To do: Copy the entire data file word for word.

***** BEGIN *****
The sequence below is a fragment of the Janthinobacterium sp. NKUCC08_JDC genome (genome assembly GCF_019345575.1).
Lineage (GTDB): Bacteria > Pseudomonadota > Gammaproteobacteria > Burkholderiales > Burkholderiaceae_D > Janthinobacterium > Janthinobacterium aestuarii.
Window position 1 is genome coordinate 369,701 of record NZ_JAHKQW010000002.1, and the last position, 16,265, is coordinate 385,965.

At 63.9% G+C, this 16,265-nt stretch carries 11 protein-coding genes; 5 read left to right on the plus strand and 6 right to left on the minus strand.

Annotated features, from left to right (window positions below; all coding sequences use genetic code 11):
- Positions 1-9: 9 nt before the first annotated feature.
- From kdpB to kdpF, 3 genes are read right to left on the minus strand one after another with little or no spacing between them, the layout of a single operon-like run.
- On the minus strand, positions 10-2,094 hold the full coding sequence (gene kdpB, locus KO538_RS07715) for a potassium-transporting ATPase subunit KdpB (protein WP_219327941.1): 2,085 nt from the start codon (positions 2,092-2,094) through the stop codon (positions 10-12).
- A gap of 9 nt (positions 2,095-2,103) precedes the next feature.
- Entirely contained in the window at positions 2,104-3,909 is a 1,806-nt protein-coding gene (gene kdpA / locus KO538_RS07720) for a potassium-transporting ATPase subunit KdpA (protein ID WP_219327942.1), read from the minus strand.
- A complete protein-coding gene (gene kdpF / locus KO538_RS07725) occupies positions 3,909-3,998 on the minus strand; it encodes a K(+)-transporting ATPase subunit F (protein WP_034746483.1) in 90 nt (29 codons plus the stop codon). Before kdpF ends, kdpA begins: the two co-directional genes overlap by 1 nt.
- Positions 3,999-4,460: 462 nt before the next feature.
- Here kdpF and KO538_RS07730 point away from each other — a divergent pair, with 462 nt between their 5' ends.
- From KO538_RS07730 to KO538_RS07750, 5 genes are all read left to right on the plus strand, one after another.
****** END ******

The sequence below is a fragment of the Janthinobacterium sp. NKUCC08_JDC genome (genome assembly GCF_019345575.1).
Lineage (GTDB): Bacteria > Pseudomonadota > Gammaproteobacteria > Burkholderiales > Burkholderiaceae_D > Janthinobacterium > Janthinobacterium aestuarii.
Window position 1 is genome coordinate 369,701 of record NZ_JAHKQW010000002.1, and the last position, 16,265, is coordinate 385,965.

At 63.9% G+C, this 16,265-nt stretch carries 11 protein-coding genes; 5 read left to right on the plus strand and 6 right to left on the minus strand.

Annotated features, from left to right (window positions below; all coding sequences use genetic code 11):
- Positions 1-9: 9 nt before the first annotated feature.
- From kdpB to kdpF, 3 genes are read right to left on the minus strand one after another with little or no spacing between them, the layout of a single operon-like run.
- On the minus strand, positions 10-2,094 hold the full coding sequence (gene kdpB, locus KO538_RS07715) for a potassium-transporting ATPase subunit KdpB (protein WP_219327941.1): 2,085 nt from the start codon (positions 2,092-2,094) through the stop codon (positions 10-12).
- A gap of 9 nt (positions 2,095-2,103) precedes the next feature.
- Entirely contained in the window at positions 2,104-3,909 is a 1,806-nt protein-coding gene (gene kdpA / locus KO538_RS07720) for a potassium-transporting ATPase subunit KdpA (protein ID WP_219327942.1), read from the minus strand.
- A complete protein-coding gene (gene kdpF / locus KO538_RS07725) occupies positions 3,909-3,998 on the minus strand; it encodes a K(+)-transporting ATPase subunit F (protein WP_034746483.1) in 90 nt (29 codons plus the stop codon). Before kdpF ends, kdpA begins: the two co-directional genes overlap by 1 nt.
- Positions 3,999-4,460: 462 nt before the next feature.
- Here kdpF and KO538_RS07730 point away from each other — a divergent pair, with 462 nt between their 5' ends.
- From KO538_RS07730 to KO538_RS07750, 5 genes are all read left to right on the plus strand, one after another.